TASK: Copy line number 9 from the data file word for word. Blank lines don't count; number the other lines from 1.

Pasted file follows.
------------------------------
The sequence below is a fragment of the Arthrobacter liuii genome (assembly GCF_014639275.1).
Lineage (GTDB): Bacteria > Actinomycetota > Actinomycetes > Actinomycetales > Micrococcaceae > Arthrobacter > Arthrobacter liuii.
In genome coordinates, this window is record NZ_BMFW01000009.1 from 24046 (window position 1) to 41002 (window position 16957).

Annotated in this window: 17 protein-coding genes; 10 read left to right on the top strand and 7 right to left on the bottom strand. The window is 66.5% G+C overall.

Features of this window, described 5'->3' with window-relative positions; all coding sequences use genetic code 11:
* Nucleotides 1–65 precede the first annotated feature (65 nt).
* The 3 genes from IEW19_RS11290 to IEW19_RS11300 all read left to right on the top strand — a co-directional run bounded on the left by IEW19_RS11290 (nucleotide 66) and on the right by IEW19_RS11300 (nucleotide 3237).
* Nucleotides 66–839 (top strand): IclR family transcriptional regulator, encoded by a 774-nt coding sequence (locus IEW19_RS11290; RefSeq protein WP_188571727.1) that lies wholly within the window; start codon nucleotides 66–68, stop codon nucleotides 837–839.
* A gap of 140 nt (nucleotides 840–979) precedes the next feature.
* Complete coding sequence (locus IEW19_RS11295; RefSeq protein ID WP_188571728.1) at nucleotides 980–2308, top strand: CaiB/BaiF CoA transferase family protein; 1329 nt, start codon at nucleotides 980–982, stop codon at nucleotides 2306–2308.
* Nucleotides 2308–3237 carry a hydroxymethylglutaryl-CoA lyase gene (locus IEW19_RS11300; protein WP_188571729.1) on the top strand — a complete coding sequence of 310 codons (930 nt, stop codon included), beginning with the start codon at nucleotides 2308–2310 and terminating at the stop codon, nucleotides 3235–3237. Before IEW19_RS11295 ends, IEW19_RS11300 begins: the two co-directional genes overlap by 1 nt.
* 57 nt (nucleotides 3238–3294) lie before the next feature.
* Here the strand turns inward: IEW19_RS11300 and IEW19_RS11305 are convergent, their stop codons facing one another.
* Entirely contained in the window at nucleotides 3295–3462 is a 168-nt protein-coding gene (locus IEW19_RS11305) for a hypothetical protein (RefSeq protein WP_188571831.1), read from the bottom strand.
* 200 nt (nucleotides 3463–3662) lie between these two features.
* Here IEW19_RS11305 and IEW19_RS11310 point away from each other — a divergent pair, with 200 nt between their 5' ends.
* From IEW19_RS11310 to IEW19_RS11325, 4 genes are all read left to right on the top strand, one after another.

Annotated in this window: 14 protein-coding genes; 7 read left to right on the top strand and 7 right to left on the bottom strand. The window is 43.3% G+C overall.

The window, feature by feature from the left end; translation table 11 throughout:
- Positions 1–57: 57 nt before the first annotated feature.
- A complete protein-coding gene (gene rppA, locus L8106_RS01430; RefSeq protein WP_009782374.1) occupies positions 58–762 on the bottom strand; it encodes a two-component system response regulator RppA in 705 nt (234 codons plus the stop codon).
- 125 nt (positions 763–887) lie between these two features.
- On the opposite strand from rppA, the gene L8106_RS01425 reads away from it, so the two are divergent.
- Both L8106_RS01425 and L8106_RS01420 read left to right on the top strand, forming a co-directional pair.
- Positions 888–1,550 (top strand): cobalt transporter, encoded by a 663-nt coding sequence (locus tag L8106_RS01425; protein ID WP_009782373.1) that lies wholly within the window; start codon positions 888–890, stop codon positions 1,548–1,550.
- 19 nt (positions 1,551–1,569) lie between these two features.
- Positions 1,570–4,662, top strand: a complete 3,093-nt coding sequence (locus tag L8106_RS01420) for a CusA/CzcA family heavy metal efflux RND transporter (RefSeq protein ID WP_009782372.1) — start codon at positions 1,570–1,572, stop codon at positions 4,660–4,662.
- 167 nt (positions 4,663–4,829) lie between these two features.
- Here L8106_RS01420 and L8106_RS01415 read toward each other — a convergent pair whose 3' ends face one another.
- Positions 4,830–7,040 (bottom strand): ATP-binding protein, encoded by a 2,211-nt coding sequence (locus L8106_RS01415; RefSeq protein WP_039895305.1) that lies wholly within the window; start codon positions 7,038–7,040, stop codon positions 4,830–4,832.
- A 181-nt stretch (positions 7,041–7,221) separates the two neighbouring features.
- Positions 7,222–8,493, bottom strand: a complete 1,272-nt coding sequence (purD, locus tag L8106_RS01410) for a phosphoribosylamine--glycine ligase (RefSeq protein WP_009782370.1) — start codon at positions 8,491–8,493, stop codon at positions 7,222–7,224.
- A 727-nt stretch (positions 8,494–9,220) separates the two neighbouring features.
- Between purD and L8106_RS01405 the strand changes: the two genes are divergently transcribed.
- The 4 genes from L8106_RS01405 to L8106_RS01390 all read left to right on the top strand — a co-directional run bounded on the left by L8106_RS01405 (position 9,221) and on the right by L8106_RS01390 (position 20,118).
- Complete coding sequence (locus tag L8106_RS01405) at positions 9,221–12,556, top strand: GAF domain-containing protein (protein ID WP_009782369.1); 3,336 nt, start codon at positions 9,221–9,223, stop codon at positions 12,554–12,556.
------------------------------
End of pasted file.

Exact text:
* A gap of 140 nt (nucleotides 840–979) precedes the next feature.